Waving Yellow Flag on ‘Green’ Hybrid Vehicles
Arriving at the Kodak Theatre for the Academy Awards, actors Tim Robbins and Susan Sarandon clambered out of a Toyota Prius hybrid. Other stars aimed to make environmental statements by pulling up in gas-and-electric-powered Priuses, including Robin Williams and nominees Marcia Gay Harden and Keisha Castle-Hughes.
It was a public relations coup for Toyota Motor Corp. Japan’s biggest automaker and rival Honda Motor Co. are the only companies that sell hybrid-powered vehicles in the United States. And sales are booming, as people flock to showrooms, figuring that hybrids will save them lots of money, especially with gasoline prices so high.
But consumer advocates say the marketing glosses over a few things, including the true operating cost of the cars, despite their fabled fuel economy. “If you’re looking at this purely as a pocketbook decision, the hybrid won’t work,” says Gabriel Shenhar, senior auto test engineer for Consumer Reports magazine, although he has no quarrel with the hybrids’ environmental credentials.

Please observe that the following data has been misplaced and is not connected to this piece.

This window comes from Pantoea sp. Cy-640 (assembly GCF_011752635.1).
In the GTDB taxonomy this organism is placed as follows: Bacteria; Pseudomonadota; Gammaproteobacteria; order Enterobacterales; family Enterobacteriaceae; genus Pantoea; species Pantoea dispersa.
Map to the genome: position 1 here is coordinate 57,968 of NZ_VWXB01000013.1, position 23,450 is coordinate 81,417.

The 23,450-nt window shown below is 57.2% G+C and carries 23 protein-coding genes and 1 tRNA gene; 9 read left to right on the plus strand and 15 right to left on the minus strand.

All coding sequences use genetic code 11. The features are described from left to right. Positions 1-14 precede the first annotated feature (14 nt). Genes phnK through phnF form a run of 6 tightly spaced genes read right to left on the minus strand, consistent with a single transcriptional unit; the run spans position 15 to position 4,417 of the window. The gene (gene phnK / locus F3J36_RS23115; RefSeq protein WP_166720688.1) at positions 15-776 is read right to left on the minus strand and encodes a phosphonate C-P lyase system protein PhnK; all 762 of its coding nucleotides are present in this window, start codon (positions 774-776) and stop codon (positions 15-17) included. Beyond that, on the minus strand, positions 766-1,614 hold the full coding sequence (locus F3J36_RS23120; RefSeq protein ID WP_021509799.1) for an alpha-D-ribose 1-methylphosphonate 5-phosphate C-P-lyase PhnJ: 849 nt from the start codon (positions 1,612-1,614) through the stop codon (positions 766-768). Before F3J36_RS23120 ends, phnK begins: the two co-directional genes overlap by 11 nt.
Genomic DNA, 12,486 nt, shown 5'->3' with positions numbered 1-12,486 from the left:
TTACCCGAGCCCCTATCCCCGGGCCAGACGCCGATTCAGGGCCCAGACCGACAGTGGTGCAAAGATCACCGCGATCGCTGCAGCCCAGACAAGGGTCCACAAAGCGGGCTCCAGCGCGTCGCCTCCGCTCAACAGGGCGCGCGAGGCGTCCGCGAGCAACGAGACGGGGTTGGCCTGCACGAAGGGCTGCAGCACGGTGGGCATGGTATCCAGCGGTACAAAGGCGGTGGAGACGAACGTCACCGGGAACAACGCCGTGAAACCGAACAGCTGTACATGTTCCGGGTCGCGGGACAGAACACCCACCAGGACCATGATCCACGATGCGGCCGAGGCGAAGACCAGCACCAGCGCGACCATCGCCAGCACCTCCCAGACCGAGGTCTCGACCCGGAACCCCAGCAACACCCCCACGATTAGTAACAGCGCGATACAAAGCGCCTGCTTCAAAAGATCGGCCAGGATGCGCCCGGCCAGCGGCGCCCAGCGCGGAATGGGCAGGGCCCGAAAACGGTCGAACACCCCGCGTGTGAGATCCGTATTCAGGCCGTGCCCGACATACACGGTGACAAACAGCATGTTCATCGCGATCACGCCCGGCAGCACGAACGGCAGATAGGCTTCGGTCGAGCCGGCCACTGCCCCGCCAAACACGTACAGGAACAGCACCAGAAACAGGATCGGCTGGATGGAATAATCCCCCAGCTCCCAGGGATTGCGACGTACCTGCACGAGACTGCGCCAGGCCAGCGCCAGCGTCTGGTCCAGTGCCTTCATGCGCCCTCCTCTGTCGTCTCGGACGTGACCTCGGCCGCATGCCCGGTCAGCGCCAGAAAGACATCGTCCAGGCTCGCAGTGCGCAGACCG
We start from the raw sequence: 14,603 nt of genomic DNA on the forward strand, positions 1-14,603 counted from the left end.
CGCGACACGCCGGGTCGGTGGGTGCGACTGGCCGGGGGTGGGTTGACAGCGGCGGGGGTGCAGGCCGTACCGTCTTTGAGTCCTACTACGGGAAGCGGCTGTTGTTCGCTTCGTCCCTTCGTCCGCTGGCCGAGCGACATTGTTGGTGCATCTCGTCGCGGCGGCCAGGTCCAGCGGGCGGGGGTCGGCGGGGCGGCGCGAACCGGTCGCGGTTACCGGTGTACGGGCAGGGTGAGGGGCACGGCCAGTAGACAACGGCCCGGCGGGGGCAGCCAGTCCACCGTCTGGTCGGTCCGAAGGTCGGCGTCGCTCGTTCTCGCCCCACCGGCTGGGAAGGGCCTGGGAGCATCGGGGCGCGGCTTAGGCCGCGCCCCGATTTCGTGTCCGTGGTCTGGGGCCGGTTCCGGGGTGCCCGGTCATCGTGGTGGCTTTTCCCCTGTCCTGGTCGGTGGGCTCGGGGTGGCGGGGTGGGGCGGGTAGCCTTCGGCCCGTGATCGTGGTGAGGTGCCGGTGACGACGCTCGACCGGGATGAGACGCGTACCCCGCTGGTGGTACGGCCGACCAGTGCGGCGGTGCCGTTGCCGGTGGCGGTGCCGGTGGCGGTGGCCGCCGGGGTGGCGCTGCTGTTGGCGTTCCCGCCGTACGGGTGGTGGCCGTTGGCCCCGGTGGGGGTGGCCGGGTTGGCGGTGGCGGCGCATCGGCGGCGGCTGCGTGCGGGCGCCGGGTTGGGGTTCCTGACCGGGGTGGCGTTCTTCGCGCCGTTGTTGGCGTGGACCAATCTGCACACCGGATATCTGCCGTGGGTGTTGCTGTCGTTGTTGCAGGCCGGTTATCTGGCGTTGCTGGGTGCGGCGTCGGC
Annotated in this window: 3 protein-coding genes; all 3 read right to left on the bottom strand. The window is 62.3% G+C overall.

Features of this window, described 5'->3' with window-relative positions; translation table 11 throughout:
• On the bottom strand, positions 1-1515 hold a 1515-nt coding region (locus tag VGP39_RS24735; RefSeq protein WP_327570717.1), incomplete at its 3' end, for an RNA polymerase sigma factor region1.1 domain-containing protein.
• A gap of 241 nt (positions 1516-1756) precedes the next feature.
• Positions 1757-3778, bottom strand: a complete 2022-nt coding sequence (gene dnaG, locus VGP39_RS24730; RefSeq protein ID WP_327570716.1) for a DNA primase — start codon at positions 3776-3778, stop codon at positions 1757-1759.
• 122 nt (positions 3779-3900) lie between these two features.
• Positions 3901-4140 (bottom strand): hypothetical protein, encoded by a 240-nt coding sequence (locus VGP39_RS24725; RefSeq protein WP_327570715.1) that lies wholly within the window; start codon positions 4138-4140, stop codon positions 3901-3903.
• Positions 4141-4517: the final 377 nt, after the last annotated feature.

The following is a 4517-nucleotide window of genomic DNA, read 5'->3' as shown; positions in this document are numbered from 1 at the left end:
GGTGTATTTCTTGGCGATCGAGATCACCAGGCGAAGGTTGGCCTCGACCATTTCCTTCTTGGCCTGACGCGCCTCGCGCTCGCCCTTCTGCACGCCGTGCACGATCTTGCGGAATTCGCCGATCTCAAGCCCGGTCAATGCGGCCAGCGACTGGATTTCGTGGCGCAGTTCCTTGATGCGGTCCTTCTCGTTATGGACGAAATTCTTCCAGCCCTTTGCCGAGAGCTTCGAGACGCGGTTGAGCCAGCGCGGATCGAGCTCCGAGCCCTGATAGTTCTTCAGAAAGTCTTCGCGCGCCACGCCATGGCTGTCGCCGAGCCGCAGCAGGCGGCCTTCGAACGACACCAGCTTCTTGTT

The three main reasons:
* Although the Prius and Honda’s Civic and Insight hybrids do get terrific gas mileage, in real-world use they rarely match the extraordinary fuel economy the Environmental Protection Agency gets on its test circuit.
The EPA rates the 2004 Prius at 60 miles per gallon in city driving and 51 mpg on the highway. The agency says Honda’s 2004 Civic Hybrid gets 48 mpg city and 47 highway, and its two-seat Insight is rated at 61 mpg in the city and 68 on the open road.
But Consumer Reports’ testers measured only 44 miles per gallon in combined city and highway driving for the new Prius for an upcoming review, Shenhar notes. Several owners of the Civic Hybrid told The Times that their cars average in the low 40s per gallon in daily use, and one super-commuter who drives 200 miles a day in his Honda Insight says he averages 52 mpg.